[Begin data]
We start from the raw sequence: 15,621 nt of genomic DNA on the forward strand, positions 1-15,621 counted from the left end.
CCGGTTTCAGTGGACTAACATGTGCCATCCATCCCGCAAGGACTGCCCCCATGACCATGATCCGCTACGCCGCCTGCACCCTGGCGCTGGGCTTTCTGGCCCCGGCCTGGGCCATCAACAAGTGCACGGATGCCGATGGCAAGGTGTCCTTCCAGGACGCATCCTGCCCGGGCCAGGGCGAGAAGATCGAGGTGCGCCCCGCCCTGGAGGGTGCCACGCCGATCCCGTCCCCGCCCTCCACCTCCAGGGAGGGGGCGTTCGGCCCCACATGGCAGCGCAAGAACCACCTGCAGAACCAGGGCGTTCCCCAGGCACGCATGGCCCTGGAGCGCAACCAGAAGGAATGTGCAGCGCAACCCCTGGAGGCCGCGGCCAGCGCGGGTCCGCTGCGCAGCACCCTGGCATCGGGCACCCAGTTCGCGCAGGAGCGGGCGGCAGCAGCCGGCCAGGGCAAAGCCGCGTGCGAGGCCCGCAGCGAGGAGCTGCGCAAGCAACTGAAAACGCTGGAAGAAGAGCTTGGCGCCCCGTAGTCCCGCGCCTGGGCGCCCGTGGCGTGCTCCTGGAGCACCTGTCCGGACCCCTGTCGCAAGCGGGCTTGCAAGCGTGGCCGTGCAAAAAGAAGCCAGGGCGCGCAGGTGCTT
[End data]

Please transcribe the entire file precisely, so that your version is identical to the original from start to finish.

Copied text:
We start from the raw sequence: 15,621 nt of genomic DNA on the forward strand, positions 1-15,621 counted from the left end.
CCGGTTTCAGTGGACTAACATGTGCCATCCATCCCGCAAGGACTGCCCCCATGACCATGATCCGCTACGCCGCCTGCACCCTGGCGCTGGGCTTTCTGGCCCCGGCCTGGGCCATCAACAAGTGCACGGATGCCGATGGCAAGGTGTCCTTCCAGGACGCATCCTGCCCGGGCCAGGGCGAGAAGATCGAGGTGCGCCCCGCCCTGGAGGGTGCCACGCCGATCCCGTCCCCGCCCTCCACCTCCAGGGAGGGGGCGTTCGGCCCCACATGGCAGCGCAAGAACCACCTGCAGAACCAGGGCGTTCCCCAGGCACGCATGGCCCTGGAGCGCAACCAGAAGGAATGTGCAGCGCAACCCCTGGAGGCCGCGGCCAGCGCGGGTCCGCTGCGCAGCACCCTGGCATCGGGCACCCAGTTCGCGCAGGAGCGGGCGGCAGCAGCCGGCCAGGGCAAAGCCGCGTGCGAGGCCCGCAGCGAGGAGCTGCGCAAGCAACTGAAAACGCTGGAAGAAGAGCTTGGCGCCCCGTAGTCCCGCGCCTGGGCGCCCGTGGCGTGCTCCTGGAGCACCTGTCCGGACCCCTGTCGCAAGCGGGCTTGCAAGCGTGGCCGTGCAAAAAGAAGCCAGGGCGCGCAGGTGCTT